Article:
The man who dares not wear a decent coat lest his rent should be increased, to what end should he do anything but snatch any passing pleasure of the hour? Capacity and fidelity will generally win some favors for the very slave with a hard master, but the thrifty and industrious cottier farmer, at the mercy of a griping middle man, in a purely agricultural country, has positively no advantage whatsoever over the idle and improvident. One man tills the soil, another reaps the fruits of all his efforts. Could surer system be devised for demoralising both? The rule of equity of the code Napoleon, taken from the code of Justinian, qui ne permet pas de s' enrichir aux dépens d'autrui, was absolutely reversed in Ireland prior to the Act of 18G0.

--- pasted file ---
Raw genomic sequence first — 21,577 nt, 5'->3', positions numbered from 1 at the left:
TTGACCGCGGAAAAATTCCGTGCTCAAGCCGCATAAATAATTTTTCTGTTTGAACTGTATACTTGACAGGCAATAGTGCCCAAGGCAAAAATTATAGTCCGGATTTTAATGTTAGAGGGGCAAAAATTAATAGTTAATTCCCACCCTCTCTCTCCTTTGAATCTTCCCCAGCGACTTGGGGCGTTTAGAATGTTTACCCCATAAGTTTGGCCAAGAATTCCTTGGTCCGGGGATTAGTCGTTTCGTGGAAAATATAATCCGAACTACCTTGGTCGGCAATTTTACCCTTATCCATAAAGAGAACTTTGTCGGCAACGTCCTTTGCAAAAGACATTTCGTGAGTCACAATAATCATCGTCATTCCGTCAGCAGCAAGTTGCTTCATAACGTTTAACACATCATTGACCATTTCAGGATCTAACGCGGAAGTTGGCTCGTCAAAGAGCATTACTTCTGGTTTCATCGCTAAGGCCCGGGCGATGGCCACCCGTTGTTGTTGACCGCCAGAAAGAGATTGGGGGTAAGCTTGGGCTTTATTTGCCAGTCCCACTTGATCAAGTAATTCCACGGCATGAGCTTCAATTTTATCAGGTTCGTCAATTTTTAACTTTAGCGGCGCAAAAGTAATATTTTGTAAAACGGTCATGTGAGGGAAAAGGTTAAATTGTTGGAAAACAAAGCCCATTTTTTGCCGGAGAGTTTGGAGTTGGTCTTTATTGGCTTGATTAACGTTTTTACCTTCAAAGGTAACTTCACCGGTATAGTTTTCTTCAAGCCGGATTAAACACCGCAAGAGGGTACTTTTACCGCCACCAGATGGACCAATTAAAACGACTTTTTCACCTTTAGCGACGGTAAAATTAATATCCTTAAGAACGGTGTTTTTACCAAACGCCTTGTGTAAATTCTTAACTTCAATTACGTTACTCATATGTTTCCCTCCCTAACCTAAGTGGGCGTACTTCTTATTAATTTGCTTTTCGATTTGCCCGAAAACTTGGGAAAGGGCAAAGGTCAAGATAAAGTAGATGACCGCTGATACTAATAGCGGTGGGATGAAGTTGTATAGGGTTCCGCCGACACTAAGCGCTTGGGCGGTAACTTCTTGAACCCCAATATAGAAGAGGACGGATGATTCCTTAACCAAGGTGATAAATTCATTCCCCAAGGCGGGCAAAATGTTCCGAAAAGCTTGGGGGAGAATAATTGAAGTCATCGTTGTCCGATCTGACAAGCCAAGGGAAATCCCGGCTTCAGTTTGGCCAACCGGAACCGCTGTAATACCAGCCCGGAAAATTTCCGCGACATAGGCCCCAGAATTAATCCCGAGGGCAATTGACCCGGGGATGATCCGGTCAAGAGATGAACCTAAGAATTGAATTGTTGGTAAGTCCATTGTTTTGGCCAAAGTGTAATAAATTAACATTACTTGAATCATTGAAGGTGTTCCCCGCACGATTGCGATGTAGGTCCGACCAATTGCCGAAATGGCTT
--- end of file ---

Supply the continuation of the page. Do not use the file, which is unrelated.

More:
That Irishmen should long to see Ireland, as Robert Emmett said, take her place among the nations, is of course to be expected, and although the best foreign writers are agreed in regarding the project as impracticable, yet it seems to me to be against human nature to expect that they ever will relinquish this ambition, nor can I see why it should not be ultimately gratified. It certainly does not pay England to hold Ireland as a conquered province; and, page 26 on the other hand, an independent Ireland, suffering nothing from England and having no distrust of her, as she need have none when democratical ideas shall have taken the place of Jingoism, will have no enmity against England and no inducement to favor a foreign invader, much less could she be so mad as to contemplate aggression single-handed.